Wavy Results when Sanding Pine

Alternating hard and soft grain structure in pine can cause waves to form from sanding that's why you use a hard sanding block. July 29, 2007

Question
When sanding a pine table top, I noticed that when finished, the grain was very pronounced and wavy looking. Is there any way to prevent this? Was I using too much pressure, too heavy a grit, too fine a grit?

Forum Responses
(Finishing Forum)
From contributor B:
Quite possibly too heavy of a grit. What size are you using now?



From contributor R:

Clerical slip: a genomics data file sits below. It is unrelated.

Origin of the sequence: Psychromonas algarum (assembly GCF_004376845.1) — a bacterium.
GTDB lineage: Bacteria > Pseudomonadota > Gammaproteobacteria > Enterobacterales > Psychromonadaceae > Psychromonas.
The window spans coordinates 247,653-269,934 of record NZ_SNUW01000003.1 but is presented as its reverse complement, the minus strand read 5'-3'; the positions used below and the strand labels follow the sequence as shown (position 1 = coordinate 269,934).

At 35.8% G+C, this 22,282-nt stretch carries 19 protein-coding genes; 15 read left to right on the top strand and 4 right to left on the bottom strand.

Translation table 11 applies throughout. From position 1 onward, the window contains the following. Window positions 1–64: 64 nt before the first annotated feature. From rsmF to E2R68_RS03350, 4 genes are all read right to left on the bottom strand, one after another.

Simply put, pine has soft and hard areas. To eliminate the wave, it's necessary to wrap the paper around a hard block. This will allow the sanding of the harder areas to become level with the softer areas.


From the original questioner:
I was using 120 grit. It's a dining room table and really looks bad. I hate to redo it since I got the color perfect. But every time I look at it I cringe. I know what you're saying about the soft and hard areas, just not sure how to eliminate the high spots. I guess I'll try again.


From contributor J:
That's why you don't see high end furniture in pine.


From contributor E:
If you can take the table to a cabinet shop that has a wide belt sander, that should help and create a nice surface.